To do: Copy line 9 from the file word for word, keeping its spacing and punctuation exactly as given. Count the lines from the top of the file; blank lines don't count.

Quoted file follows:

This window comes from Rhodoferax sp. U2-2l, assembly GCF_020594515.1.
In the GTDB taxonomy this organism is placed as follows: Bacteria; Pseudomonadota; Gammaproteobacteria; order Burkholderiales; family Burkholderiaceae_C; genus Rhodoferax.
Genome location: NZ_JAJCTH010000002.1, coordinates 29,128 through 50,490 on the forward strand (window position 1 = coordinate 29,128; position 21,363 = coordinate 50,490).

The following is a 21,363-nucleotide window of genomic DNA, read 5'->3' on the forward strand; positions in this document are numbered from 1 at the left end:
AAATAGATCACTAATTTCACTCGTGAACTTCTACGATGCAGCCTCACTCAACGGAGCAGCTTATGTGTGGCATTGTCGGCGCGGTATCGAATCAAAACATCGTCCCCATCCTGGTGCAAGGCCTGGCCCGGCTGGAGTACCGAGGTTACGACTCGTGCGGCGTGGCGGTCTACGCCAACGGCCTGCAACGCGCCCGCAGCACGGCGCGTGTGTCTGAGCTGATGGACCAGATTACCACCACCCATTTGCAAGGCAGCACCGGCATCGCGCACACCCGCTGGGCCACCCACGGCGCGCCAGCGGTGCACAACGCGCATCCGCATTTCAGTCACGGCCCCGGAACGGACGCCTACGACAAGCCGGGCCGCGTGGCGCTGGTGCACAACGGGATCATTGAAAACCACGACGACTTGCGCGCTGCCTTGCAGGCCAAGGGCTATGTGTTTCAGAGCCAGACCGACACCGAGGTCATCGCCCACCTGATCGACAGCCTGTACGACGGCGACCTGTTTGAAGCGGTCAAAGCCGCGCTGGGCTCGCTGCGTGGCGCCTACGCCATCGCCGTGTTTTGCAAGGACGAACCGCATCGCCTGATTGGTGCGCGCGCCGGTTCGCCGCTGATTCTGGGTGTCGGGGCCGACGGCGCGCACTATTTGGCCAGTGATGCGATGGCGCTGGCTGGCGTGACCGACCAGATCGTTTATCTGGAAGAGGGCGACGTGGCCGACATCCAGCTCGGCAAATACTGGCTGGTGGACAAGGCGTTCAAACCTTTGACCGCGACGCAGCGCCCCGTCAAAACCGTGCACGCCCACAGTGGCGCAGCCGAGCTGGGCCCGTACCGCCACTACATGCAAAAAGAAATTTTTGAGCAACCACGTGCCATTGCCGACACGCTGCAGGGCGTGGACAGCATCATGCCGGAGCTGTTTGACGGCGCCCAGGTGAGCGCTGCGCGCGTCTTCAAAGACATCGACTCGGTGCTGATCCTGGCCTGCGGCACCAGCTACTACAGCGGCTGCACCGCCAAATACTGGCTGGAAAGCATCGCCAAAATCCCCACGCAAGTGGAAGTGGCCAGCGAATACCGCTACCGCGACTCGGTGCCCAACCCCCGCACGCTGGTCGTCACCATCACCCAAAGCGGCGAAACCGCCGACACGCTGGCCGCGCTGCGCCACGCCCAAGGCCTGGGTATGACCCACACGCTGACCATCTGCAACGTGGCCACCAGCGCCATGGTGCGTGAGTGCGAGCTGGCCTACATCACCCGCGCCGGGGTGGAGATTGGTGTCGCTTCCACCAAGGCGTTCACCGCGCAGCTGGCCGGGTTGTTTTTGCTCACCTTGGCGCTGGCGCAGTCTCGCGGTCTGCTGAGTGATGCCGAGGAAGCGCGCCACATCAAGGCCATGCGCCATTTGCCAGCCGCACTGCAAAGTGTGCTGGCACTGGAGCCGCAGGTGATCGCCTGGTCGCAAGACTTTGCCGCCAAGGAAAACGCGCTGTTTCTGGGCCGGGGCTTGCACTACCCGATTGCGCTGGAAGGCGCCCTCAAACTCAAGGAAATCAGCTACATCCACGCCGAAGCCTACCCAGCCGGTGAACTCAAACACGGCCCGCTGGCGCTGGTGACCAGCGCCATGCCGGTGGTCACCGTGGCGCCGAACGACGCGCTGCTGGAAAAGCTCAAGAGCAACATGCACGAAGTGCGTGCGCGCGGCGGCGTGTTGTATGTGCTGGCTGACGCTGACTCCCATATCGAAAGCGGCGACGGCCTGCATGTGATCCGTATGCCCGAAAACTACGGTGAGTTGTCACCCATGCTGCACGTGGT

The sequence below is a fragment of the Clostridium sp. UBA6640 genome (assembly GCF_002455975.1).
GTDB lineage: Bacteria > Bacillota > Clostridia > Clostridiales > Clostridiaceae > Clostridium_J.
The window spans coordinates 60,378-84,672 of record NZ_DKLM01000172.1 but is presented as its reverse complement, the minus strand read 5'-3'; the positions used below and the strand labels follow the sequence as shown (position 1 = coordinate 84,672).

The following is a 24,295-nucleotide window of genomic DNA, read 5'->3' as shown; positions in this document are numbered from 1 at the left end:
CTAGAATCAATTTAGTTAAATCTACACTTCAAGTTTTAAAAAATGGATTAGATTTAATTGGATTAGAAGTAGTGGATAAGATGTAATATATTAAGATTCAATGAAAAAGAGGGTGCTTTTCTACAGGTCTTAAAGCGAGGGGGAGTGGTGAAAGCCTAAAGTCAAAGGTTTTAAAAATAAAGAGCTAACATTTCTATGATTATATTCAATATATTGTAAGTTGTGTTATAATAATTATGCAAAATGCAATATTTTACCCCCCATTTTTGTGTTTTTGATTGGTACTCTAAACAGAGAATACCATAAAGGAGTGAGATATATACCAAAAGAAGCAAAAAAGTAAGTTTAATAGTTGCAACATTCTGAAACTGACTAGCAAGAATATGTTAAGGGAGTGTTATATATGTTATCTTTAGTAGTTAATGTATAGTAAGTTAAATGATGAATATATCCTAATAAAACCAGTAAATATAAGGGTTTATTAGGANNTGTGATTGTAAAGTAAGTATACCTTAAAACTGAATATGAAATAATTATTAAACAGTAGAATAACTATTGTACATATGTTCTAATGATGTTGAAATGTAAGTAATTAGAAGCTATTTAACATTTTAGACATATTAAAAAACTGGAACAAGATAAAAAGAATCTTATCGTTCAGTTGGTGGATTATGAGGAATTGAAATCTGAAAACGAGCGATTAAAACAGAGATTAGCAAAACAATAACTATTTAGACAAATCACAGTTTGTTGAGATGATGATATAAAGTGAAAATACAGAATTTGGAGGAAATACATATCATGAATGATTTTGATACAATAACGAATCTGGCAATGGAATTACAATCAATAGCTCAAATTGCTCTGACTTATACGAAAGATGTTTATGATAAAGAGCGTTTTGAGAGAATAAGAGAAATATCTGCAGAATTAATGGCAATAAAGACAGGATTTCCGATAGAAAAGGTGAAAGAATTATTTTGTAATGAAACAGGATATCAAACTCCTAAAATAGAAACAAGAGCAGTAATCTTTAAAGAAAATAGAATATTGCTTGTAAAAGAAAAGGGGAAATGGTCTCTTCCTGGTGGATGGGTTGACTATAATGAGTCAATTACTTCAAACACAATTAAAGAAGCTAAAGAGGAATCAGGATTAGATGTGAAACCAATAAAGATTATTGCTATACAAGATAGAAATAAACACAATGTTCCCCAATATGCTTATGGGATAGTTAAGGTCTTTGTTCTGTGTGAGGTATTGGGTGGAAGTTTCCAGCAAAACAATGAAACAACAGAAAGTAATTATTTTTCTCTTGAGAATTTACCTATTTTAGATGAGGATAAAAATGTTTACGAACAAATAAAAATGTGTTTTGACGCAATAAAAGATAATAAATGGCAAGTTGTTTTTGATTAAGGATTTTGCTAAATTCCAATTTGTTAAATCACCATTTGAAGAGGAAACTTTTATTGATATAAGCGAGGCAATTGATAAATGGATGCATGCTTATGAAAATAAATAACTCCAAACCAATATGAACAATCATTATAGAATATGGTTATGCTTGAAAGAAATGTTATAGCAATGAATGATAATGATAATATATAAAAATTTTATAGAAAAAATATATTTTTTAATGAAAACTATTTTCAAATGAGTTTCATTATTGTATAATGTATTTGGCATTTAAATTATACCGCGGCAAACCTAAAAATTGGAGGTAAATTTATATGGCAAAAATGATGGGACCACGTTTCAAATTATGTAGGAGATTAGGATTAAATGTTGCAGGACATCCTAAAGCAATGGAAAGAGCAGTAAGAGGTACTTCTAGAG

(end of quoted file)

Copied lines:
The following is a 24,295-nucleotide window of genomic DNA, read 5'->3' as shown; positions in this document are numbered from 1 at the left end: